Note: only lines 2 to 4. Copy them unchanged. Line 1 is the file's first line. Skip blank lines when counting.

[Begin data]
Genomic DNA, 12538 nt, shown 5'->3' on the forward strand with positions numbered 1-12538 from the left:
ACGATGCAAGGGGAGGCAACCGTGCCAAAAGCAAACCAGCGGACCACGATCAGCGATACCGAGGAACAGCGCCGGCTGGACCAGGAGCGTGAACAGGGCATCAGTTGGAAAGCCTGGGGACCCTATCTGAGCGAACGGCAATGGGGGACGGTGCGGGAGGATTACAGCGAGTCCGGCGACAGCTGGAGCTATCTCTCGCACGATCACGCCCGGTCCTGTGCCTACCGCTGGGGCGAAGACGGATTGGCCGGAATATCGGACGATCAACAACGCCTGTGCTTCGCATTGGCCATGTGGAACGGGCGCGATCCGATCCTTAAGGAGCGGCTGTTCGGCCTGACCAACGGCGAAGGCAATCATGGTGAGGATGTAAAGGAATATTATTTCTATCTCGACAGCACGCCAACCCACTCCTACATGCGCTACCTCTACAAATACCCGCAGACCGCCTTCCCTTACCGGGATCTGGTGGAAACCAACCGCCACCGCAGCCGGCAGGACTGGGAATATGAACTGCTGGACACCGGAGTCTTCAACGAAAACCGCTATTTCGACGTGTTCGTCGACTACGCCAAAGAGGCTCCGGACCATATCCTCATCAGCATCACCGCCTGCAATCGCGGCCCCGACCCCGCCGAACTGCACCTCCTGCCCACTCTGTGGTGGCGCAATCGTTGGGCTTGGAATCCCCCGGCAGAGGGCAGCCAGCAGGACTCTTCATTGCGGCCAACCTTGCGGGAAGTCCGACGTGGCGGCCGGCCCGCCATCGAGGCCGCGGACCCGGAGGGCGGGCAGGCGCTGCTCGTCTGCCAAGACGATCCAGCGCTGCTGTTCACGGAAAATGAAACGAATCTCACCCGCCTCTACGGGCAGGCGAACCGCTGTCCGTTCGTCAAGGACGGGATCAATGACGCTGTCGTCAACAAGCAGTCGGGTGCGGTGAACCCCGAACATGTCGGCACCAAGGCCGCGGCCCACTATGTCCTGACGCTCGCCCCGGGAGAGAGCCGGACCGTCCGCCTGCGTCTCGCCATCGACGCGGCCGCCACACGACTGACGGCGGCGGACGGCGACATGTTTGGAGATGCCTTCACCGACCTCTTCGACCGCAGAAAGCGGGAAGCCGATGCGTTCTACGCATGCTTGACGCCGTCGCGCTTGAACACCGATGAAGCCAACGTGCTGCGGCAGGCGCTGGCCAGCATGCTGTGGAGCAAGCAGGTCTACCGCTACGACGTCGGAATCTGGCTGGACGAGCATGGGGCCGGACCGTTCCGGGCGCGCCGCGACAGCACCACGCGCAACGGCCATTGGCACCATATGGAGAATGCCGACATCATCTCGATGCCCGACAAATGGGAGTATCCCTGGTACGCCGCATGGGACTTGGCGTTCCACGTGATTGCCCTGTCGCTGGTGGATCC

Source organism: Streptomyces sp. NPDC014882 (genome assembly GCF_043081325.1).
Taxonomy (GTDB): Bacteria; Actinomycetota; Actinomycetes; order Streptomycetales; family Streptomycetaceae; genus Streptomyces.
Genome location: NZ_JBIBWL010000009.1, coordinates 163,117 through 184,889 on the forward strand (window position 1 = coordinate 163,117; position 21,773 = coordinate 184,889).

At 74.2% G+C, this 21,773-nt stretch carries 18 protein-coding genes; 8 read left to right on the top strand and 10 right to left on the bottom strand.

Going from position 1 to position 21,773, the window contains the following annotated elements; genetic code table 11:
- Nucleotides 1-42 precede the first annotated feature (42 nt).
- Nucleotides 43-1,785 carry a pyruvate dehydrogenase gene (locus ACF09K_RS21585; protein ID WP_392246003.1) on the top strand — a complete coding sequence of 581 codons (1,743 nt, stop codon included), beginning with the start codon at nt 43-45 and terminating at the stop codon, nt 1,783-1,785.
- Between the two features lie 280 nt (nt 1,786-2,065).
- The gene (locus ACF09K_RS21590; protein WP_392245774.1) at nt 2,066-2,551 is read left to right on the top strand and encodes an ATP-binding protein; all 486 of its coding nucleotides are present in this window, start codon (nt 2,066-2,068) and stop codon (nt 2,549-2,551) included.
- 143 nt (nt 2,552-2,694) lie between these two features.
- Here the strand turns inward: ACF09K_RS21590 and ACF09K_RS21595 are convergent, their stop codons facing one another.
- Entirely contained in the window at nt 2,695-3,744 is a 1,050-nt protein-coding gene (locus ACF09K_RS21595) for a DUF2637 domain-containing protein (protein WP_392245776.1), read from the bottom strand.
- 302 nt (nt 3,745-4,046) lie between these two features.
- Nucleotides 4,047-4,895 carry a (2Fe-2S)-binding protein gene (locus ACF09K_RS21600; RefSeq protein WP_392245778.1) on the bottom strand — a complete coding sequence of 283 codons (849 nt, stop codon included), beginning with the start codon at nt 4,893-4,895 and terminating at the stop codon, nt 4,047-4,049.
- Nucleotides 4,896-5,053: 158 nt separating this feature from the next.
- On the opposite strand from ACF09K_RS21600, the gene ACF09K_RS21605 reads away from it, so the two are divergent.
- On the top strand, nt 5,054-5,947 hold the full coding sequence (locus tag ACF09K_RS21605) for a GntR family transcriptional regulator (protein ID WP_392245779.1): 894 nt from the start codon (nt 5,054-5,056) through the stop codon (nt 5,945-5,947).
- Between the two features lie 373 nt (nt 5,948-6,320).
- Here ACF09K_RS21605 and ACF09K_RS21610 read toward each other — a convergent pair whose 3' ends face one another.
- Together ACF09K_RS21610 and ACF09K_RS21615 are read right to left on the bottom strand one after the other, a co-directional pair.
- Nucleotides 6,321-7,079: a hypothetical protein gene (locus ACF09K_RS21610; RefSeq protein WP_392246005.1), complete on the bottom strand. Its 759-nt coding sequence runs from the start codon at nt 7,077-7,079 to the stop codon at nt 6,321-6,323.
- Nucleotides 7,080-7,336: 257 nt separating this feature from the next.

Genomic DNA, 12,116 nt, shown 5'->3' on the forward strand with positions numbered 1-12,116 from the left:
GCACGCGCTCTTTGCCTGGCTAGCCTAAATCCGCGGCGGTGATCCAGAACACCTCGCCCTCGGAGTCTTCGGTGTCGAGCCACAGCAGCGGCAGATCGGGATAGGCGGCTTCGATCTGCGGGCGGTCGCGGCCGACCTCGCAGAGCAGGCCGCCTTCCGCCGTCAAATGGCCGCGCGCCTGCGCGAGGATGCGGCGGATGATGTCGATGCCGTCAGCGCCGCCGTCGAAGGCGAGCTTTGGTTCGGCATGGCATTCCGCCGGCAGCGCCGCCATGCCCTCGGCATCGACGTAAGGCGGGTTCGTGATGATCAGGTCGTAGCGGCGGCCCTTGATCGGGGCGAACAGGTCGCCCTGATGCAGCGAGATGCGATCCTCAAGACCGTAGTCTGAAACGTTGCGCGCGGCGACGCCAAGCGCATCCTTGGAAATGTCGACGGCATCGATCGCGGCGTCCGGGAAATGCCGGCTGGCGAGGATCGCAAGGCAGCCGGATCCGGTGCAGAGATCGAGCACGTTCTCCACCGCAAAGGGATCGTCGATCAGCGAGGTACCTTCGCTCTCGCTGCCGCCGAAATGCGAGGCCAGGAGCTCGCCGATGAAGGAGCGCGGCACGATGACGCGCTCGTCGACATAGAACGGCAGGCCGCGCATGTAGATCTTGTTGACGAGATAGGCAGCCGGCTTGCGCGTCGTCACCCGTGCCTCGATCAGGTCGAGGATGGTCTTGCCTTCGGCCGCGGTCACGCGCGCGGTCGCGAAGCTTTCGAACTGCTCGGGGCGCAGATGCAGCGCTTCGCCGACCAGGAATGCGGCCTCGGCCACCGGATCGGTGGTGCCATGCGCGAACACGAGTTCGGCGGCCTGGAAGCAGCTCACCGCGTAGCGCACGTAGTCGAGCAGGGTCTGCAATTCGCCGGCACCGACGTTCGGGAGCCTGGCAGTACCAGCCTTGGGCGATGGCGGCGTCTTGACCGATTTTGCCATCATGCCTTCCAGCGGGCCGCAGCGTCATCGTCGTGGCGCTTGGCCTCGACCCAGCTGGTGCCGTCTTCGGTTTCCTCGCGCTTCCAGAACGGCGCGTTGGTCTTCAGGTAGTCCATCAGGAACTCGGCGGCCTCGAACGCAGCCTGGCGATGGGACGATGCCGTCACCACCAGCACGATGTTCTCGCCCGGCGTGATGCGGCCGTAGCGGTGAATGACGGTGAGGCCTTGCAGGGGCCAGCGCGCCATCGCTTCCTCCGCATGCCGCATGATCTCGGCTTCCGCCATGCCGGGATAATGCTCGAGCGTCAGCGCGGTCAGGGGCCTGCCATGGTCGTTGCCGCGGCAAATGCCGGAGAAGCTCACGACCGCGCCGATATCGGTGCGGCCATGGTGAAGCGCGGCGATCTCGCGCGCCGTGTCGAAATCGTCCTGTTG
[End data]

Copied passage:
ACGATGCAAGGGGAGGCAACCGTGCCAAAAGCAAACCAGCGGACCACGATCAGCGATACCGAGGAACAGCGCCGGCTGGACCAGGAGCGTGAACAGGGCATCAGTTGGAAAGCCTGGGGACCCTATCTGAGCGAACGGCAATGGGGGACGGTGCGGGAGGATTACAGCGAGTCCGGCGACAGCTGGAGCTATCTCTCGCACGATCACGCCCGGTCCTGTGCCTACCGCTGGGGCGAAGACGGATTGGCCGGAATATCGGACGATCAACAACGCCTGTGCTTCGCATTGGCCATGTGGAACGGGCGCGATCCGATCCTTAAGGAGCGGCTGTTCGGCCTGACCAACGGCGAAGGCAATCATGGTGAGGATGTAAAGGAATATTATTTCTATCTCGACAGCACGCCAACCCACTCCTACATGCGCTACCTCTACAAATACCCGCAGACCGCCTTCCCTTACCGGGATCTGGTGGAAACCAACCGCCACCGCAGCCGGCAGGACTGGGAATATGAACTGCTGGACACCGGAGTCTTCAACGAAAACCGCTATTTCGACGTGTTCGTCGACTACGCCAAAGAGGCTCCGGACCATATCCTCATCAGCATCACCGCCTGCAATCGCGGCCCCGACCCCGCCGAACTGCACCTCCTGCCCACTCTGTGGTGGCGCAATCGTTGGGCTTGGAATCCCCCGGCAGAGGGCAGCCAGCAGGACTCTTCATTGCGGCCAACCTTGCGGGAAGTCCGACGTGGCGGCCGGCCCGCCATCGAGGCCGCGGACCCGGAGGGCGGGCAGGCGCTGCTCGTCTGCCAAGACGATCCAGCGCTGCTGTTCACGGAAAATGAAACGAATCTCACCCGCCTCTACGGGCAGGCGAACCGCTGTCCGTTCGTCAAGGACGGGATCAATGACGCTGTCGTCAACAAGCAGTCGGGTGCGGTGAACCCCGAACATGTCGGCACCAAGGCCGCGGCCCACTATGTCCTGACGCTCGCCCCGGGAGAGAGCCGGACCGTCCGCCTGCGTCTCGCCATCGACGCGGCCGCCACACGACTGACGGCGGCGGACGGCGACATGTTTGGAGATGCCTTCACCGACCTCTTCGACCGCAGAAAGCGGGAAGCCGATGCGTTCTACGCATGCTTGACGCCGTCGCGCTTGAACACCGATGAAGCCAACGTGCTGCGGCAGGCGCTGGCCAGCATGCTGTGGAGCAAGCAGGTCTACCGCTACGACGTCGGAATCTGGCTGGACGAGCATGGGGCCGGACCGTTCCGGGCGCGCCGCGACAGCACCACGCGCAACGGCCATTGGCACCATATGGAGAATGCCGACATCATCTCGATGCCCGACAAATGGGAGTATCCCTGGTACGCCGCATGGGACTTGGCGTTCCACGTGATTGCCCTGTCGCTGGTGGATCC

Source organism: Streptomyces sp. NPDC014882 (genome assembly GCF_043081325.1).
Taxonomy (GTDB): Bacteria; Actinomycetota; Actinomycetes; order Streptomycetales; family Streptomycetaceae; genus Streptomyces.